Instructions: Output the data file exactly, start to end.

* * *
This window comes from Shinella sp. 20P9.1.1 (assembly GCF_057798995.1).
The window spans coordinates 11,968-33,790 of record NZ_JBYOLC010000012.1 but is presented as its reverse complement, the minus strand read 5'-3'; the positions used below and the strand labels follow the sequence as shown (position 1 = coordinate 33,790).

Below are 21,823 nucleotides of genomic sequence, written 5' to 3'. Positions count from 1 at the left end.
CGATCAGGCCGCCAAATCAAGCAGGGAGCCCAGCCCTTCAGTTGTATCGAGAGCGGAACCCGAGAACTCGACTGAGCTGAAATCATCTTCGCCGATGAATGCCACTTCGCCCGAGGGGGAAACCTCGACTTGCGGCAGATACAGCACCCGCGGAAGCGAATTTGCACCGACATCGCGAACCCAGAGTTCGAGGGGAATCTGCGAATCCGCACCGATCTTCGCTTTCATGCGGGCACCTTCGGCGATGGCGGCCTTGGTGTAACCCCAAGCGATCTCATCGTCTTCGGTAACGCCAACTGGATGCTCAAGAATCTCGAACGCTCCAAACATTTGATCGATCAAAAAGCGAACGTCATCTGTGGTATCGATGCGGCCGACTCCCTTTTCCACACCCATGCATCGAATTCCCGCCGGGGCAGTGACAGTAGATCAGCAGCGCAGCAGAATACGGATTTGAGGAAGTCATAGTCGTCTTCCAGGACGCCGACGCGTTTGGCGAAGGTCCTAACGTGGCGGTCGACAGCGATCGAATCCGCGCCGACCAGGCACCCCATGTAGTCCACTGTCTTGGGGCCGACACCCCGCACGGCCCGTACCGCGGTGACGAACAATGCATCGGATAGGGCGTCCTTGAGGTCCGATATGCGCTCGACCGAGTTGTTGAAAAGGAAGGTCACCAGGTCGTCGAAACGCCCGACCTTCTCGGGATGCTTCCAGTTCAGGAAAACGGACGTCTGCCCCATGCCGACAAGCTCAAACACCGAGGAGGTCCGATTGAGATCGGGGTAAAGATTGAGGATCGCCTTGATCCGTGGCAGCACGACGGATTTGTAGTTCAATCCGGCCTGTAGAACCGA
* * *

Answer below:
This window comes from Shinella sp. 20P9.1.1 (assembly GCF_057798995.1).
The window spans coordinates 11,968-33,790 of record NZ_JBYOLC010000012.1 but is presented as its reverse complement, the minus strand read 5'-3'; the positions used below and the strand labels follow the sequence as shown (position 1 = coordinate 33,790).

Below are 21,823 nucleotides of genomic sequence, written 5' to 3'. Positions count from 1 at the left end.
CGATCAGGCCGCCAAATCAAGCAGGGAGCCCAGCCCTTCAGTTGTATCGAGAGCGGAACCCGAGAACTCGACTGAGCTGAAATCATCTTCGCCGATGAATGCCACTTCGCCCGAGGGGGAAACCTCGACTTGCGGCAGATACAGCACCCGCGGAAGCGAATTTGCACCGACATCGCGAACCCAGAGTTCGAGGGGAATCTGCGAATCCGCACCGATCTTCGCTTTCATGCGGGCACCTTCGGCGATGGCGGCCTTGGTGTAACCCCAAGCGATCTCATCGTCTTCGGTAACGCCAACTGGATGCTCAAGAATCTCGAACGCTCCAAACATTTGATCGATCAAAAAGCGAACGTCATCTGTGGTATCGATGCGGCCGACTCCCTTTTCCACACCCATGCATCGAATTCCCGCCGGGGCAGTGACAGTAGATCAGCAGCGCAGCAGAATACGGATTTGAGGAAGTCATAGTCGTCTTCCAGGACGCCGACGCGTTTGGCGAAGGTCCTAACGTGGCGGTCGACAGCGATCGAATCCGCGCCGACCAGGCACCCCATGTAGTCCACTGTCTTGGGGCCGACACCCCGCACGGCCCGTACCGCGGTGACGAACAATGCATCGGATAGGGCGTCCTTGAGGTCCGATATGCGCTCGACCGAGTTGTTGAAAAGGAAGGTCACCAGGTCGTCGAAACGCCCGACCTTCTCGGGATGCTTCCAGTTCAGGAAAACGGACGTCTGCCCCATGCCGACAAGCTCAAACACCGAGGAGGTCCGATTGAGATCGGGGTAAAGATTGAGGATCGCCTTGATCCGTGGCAGCACGACGGATTTGTAGTTCAATCCGGCCTGTAGAACCGA